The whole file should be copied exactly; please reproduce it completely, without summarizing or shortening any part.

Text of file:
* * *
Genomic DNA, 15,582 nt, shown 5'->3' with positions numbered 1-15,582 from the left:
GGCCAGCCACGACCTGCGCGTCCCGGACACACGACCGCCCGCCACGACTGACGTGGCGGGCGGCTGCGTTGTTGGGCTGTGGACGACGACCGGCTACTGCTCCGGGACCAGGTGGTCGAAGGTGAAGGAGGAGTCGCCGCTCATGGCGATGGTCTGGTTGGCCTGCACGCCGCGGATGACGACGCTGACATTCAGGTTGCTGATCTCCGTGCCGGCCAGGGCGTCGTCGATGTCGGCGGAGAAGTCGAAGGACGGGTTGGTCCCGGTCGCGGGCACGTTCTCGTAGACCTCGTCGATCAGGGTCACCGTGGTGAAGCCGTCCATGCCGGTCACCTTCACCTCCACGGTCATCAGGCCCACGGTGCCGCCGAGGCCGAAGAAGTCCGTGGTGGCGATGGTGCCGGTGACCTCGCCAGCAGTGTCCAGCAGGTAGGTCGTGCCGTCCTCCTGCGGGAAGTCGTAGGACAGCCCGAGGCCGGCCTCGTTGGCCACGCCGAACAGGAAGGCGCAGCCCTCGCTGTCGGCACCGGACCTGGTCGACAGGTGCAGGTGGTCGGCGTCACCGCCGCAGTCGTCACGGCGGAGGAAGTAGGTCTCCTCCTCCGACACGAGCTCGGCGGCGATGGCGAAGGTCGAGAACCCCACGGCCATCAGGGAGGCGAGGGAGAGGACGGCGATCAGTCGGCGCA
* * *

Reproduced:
Genomic DNA, 15,582 nt, shown 5'->3' with positions numbered 1-15,582 from the left:
GGCCAGCCACGACCTGCGCGTCCCGGACACACGACCGCCCGCCACGACTGACGTGGCGGGCGGCTGCGTTGTTGGGCTGTGGACGACGACCGGCTACTGCTCCGGGACCAGGTGGTCGAAGGTGAAGGAGGAGTCGCCGCTCATGGCGATGGTCTGGTTGGCCTGCACGCCGCGGATGACGACGCTGACATTCAGGTTGCTGATCTCCGTGCCGGCCAGGGCGTCGTCGATGTCGGCGGAGAAGTCGAAGGACGGGTTGGTCCCGGTCGCGGGCACGTTCTCGTAGACCTCGTCGATCAGGGTCACCGTGGTGAAGCCGTCCATGCCGGTCACCTTCACCTCCACGGTCATCAGGCCCACGGTGCCGCCGAGGCCGAAGAAGTCCGTGGTGGCGATGGTGCCGGTGACCTCGCCAGCAGTGTCCAGCAGGTAGGTCGTGCCGTCCTCCTGCGGGAAGTCGTAGGACAGCCCGAGGCCGGCCTCGTTGGCCACGCCGAACAGGAAGGCGCAGCCCTCGCTGTCGGCACCGGACCTGGTCGACAGGTGCAGGTGGTCGGCGTCACCGCCGCAGTCGTCACGGCGGAGGAAGTAGGTCTCCTCCTCCGACACGAGCTCGGCGGCGATGGCGAAGGTCGAGAACCCCACGGCCATCAGGGAGGCGAGGGAGAGGACGGCGATCAGTCGGCGCA